Prove the central limit theorem for a sequence of i.i.d. Bernoulli($p$) random variables, where $p\in(0,1)$.

I am trying to do this by computing the moment generating function of the object I want the limit of and use Taylor's expansion to show that it converges to the moment generating function of a standard normal.

Attempt: For a random variable X, we have the moment generating function $$M_{X}(t)=\mathbb{E}[e^{tX}]$$ and if we expand using the Taylor series of $e^{tX}$ we get $$M_X(t)=\sum_{n=0}^\infty \frac{\mathbb{E}[X^n]}{n!}t^n.$$ So, we have in particular $$M_x^{(n)}(0)=\mathbb{E}[X^n].$$

Now for the proof, we have a Bernoulli random variable is 1 with probability $p$ and 0 with probability $(1-p)$. First we want the moment generating function for a Bernoulli random variable. In particular, we have $$M_{Bernoulli(p)}=(1-p)+pe^t=1+(e^t-1)p$$ Then, we have a binomial random variable as the sum of n independent Bernoulli variables. So, $$M_{binomial(n,p)}=((1-p)+pe^t=(1+(e^t-1)p)^n$$ Suppose that $p=\lambda/n$ and notice that $$M_{binomial(n,\lambda/n)}=\bigg(1+\frac{(e^t-1)\lambda}{n}\bigg)^n \rightarrow e^{\lambda(e^t-1)}$$

I am not sure how to finish the proof though or if I am even on the right track...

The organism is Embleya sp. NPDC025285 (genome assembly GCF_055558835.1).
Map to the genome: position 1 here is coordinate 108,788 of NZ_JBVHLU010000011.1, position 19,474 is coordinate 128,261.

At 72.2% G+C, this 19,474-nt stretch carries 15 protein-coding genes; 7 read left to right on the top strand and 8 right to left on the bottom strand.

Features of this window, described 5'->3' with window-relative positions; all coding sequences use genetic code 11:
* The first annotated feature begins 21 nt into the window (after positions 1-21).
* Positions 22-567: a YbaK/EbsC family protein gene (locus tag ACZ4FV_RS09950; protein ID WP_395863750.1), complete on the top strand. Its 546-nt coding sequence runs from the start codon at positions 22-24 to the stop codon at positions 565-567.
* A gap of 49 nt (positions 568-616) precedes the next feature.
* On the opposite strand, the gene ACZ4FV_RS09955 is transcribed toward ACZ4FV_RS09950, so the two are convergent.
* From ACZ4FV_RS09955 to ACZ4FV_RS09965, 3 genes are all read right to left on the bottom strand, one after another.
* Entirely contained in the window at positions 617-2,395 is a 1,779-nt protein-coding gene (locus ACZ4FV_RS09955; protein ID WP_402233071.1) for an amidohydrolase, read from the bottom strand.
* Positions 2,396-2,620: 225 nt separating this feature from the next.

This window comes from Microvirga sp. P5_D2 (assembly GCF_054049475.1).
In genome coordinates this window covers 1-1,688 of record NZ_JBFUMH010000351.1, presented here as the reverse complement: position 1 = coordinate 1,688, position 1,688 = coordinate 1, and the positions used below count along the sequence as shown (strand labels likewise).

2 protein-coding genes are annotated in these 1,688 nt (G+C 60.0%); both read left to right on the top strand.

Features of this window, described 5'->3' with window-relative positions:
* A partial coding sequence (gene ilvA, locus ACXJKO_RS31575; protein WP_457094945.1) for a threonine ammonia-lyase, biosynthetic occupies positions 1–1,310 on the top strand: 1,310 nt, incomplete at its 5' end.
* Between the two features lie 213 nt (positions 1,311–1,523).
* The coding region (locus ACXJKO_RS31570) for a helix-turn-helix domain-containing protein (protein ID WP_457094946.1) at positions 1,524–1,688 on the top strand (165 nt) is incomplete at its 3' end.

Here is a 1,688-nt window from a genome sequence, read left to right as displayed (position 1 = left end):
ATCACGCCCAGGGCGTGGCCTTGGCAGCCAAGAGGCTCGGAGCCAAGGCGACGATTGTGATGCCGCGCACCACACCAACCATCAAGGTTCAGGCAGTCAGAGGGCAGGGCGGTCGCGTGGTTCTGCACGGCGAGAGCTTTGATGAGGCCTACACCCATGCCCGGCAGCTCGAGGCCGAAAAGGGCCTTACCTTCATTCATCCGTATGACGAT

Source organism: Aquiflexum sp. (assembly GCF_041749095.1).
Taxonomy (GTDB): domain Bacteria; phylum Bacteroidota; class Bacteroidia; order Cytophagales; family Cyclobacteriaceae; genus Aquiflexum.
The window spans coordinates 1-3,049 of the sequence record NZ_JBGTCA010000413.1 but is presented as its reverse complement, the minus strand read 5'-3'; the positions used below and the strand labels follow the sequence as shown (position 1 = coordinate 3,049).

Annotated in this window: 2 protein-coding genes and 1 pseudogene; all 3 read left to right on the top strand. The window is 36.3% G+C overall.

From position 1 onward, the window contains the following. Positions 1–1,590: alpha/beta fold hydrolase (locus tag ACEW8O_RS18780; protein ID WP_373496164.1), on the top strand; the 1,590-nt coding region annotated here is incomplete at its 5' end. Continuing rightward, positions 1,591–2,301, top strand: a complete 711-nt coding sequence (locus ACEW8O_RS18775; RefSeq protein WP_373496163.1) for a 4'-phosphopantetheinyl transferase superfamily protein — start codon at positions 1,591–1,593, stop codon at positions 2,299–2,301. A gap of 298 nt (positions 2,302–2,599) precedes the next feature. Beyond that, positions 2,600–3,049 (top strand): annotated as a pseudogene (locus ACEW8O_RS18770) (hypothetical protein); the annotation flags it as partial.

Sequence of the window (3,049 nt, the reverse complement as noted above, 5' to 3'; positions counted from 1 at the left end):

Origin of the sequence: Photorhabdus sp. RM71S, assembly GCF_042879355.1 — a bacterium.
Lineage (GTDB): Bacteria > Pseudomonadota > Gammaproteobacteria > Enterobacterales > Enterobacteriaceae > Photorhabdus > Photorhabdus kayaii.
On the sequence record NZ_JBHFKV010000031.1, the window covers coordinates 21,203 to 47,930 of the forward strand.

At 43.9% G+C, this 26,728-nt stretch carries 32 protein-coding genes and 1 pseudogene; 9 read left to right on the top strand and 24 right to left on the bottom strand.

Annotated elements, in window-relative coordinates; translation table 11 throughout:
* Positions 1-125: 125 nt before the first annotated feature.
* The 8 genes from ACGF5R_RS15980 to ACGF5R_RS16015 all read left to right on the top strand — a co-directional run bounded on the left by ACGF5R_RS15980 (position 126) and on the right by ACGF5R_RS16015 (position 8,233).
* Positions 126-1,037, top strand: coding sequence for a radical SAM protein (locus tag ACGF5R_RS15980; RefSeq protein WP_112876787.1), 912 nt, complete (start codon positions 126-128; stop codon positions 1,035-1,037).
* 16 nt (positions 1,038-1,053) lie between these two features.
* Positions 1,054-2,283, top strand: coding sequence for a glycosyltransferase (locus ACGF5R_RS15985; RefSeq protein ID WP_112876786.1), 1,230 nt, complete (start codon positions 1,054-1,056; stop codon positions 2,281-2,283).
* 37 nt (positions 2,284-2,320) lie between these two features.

• 1
    $\begingroup$ What you have done so far is merely deriving (correctly) Binomial becoming Poisson under the limit $n \to \infty, p \to 0$ with $np = \lambda$ held constant. The statement of Central Limit Theorem involves $\frac{\bar X - \mu}{ \sigma}$. Where's your analysis on $\bar X$? $\endgroup$ – Lee David Chung Lin Feb 2 at 2:05
  • $\begingroup$ Oh okay. Thank you. So I want to find the mean and the std deviation for the random variable next? $\endgroup$ – MathIsHard Feb 2 at 2:48
  • 1
    $\begingroup$ There are many ways to do this. Since you wanted to use the moment generating function, you should find the MGF of $M_Y(t)$ where $Y \equiv \bar X = \frac1n \sum X_i$ and then further consider the MGF of $\sqrt{n}\frac{Y - \mu}{ \sigma}$ $\endgroup$ – Lee David Chung Lin Feb 2 at 3:36
  • $\begingroup$ oh okay. Thank you. I will give that a try. I appreciate your time $\endgroup$ – MathIsHard Feb 2 at 4:03

Your Answer

By clicking “Post Your Answer”, you agree to our terms of service, privacy policy and cookie policy

Browse other questions tagged or ask your own question.